NY horse racing hypocrisy


RIP Brian
Feb 22, 2001

More American legislative inconsistency as NY Racing Board opens up online wagering

Trying to view the latest New York horse racing regulations as a glass half full, rather than one half empty, a new decision to allow horse racing wagers over the Internet is another acceptance of the Internet in the gambling context. But coming from a state famed for a zealously anti-online gambling DA and some spectacular sports betting busts, it all seems a little hypocritical.

This week the New York State Racing and Wagering Board accepted new regulations coming into force on January 22 that will allow the state's racetracks and offtrack betting facilities to take wagering via the Internet.

The regulation substantially broadens the current limits, under which "authorised entities" may only offer telephone wagering accounts at OTBs and racetracks in the state, because now account wagers can be made in person, via any telephone device including cell phones, the Internet or other electronic channels.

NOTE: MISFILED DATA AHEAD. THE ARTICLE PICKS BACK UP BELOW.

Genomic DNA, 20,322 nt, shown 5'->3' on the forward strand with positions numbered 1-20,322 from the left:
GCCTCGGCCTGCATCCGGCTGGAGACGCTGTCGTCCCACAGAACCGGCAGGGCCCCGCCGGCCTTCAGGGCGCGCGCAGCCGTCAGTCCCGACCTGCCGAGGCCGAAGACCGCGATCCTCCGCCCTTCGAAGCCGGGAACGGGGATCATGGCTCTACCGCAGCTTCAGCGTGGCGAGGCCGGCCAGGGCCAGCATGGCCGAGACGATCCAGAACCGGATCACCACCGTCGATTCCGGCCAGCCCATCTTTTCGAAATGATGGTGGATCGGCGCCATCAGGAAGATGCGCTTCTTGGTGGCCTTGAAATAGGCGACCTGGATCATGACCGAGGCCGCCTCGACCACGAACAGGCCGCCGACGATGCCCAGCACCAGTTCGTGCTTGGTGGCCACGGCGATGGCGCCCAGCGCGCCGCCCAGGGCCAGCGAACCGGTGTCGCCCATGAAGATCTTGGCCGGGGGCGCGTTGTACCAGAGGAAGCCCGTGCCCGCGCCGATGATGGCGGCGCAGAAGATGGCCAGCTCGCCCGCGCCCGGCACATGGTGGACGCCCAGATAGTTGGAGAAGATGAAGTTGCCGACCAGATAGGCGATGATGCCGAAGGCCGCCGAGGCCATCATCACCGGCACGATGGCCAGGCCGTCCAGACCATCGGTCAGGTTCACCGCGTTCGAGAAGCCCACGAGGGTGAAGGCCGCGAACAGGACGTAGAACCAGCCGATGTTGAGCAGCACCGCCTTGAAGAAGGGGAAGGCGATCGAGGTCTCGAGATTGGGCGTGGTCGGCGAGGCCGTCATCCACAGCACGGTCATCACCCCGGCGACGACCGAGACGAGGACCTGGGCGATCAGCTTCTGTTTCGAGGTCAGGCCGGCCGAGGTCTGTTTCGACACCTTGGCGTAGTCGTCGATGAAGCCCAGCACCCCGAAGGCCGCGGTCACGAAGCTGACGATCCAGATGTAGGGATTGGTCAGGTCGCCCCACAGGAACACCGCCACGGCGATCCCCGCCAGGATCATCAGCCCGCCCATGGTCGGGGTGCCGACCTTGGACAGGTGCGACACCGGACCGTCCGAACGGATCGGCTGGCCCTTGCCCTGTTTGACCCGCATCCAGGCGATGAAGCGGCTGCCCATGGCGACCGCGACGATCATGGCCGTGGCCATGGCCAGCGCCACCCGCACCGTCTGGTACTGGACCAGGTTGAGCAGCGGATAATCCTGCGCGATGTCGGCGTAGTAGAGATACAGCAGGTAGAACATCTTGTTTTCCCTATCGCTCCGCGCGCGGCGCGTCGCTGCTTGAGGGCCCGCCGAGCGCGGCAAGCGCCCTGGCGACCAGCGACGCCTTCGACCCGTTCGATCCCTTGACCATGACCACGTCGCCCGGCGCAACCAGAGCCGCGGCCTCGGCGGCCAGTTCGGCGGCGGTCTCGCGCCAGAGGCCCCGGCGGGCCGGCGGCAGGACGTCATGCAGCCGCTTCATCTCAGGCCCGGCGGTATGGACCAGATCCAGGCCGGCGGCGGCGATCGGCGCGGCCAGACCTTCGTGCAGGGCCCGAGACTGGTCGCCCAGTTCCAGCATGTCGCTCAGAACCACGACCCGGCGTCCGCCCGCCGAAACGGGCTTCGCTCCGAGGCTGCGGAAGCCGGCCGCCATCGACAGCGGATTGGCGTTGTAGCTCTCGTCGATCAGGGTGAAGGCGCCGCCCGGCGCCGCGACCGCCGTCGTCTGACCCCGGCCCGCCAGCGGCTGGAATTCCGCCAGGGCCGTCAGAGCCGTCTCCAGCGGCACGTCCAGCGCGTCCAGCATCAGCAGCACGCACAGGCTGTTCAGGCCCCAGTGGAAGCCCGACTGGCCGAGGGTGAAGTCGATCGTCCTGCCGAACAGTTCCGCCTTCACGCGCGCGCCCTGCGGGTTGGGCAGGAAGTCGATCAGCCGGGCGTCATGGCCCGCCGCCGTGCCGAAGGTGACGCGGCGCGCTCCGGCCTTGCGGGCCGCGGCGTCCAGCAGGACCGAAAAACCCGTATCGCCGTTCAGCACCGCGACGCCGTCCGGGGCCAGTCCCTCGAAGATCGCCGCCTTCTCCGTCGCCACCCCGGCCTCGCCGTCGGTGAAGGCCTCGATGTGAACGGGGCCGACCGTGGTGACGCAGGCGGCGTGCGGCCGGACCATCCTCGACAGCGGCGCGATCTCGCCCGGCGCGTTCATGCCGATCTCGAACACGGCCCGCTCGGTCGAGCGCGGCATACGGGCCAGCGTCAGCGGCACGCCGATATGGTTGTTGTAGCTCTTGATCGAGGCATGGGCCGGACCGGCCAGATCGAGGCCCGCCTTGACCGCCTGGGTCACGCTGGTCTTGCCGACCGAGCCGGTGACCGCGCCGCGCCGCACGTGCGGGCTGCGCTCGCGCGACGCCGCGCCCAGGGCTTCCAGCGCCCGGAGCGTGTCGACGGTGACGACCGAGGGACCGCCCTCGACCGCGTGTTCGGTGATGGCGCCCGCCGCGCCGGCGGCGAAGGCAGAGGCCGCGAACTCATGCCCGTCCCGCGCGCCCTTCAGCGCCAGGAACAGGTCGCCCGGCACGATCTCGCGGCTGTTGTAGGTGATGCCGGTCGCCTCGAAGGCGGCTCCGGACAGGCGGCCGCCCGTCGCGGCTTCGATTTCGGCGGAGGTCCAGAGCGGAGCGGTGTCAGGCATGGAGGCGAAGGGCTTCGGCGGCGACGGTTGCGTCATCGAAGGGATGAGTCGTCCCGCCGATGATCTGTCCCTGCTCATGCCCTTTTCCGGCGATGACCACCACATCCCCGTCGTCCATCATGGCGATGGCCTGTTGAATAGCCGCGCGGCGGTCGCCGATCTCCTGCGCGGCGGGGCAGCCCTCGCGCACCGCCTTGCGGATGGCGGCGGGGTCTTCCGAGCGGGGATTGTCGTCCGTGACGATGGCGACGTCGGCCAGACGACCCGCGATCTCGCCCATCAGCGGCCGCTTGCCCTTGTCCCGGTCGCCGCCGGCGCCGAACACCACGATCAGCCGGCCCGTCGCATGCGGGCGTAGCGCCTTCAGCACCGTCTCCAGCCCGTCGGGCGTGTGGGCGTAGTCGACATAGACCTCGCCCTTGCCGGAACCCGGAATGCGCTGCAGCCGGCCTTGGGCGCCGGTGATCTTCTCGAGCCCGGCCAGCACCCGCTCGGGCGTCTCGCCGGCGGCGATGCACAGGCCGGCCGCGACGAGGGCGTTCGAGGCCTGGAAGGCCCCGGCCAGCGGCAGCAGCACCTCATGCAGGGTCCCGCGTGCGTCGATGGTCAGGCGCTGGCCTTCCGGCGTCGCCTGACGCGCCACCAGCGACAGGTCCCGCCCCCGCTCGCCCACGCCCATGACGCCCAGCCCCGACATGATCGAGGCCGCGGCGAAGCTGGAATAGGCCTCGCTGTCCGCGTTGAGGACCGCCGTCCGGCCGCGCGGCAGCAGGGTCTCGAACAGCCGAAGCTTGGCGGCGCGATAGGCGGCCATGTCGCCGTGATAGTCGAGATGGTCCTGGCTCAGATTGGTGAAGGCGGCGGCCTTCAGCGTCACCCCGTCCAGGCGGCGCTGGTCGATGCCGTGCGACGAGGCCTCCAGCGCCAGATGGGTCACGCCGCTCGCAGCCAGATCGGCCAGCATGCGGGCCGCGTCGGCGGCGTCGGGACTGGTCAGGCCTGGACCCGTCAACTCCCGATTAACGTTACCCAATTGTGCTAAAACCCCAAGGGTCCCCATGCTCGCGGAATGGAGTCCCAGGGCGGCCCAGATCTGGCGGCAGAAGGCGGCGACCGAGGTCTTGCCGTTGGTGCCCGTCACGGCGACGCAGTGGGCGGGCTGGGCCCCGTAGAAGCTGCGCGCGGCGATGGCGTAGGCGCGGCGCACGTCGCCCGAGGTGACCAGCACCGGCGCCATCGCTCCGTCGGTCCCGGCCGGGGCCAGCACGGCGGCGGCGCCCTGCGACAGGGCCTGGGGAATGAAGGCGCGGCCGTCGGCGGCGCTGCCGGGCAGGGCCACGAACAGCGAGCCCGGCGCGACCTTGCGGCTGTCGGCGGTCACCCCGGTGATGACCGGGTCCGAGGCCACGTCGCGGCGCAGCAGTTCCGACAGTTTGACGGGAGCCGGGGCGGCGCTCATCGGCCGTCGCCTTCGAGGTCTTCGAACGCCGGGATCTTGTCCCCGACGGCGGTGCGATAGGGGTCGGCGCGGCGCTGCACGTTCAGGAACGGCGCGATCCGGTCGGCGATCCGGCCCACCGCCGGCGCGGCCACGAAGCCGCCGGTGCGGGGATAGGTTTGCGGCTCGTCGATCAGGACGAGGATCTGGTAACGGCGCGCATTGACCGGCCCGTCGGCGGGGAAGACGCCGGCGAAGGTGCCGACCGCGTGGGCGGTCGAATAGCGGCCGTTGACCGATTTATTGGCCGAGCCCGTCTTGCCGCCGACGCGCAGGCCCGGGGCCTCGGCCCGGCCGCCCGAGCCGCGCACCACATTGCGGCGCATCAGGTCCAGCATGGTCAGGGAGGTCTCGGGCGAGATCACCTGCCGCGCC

"I think this is a breakthrough," said Bill Nader, the New York Racing Association's senior vice president and chief operating officer. "If you're trying to introduce thoroughbred racing to a new audience, this is a step forward. Somebody under 35 would rather use their [personal computer] than the telephone. We think our website is going to be very attractive and very exciting."

Nader said NYRA is working aggressively to get everything in place to allow it to take Internet wagering by the launch date.

Ray Casey, president of New York City OTB, said he has been lobbying for Internet wagering for the past two years.

"To me," he said, "it's part of some of the tools that I thought were critical for not only OTB's future but horse racing in general: an ability to take advantage of technology and make horse racing more accessible for the X and Y generation."

Casey said he is hopeful that by the summer, all of the state's six OTB corporations could have a common website at which to wager. He said he has not ruled out becoming partners with an out-of-state provider if their technology is what he calls "best of breed."

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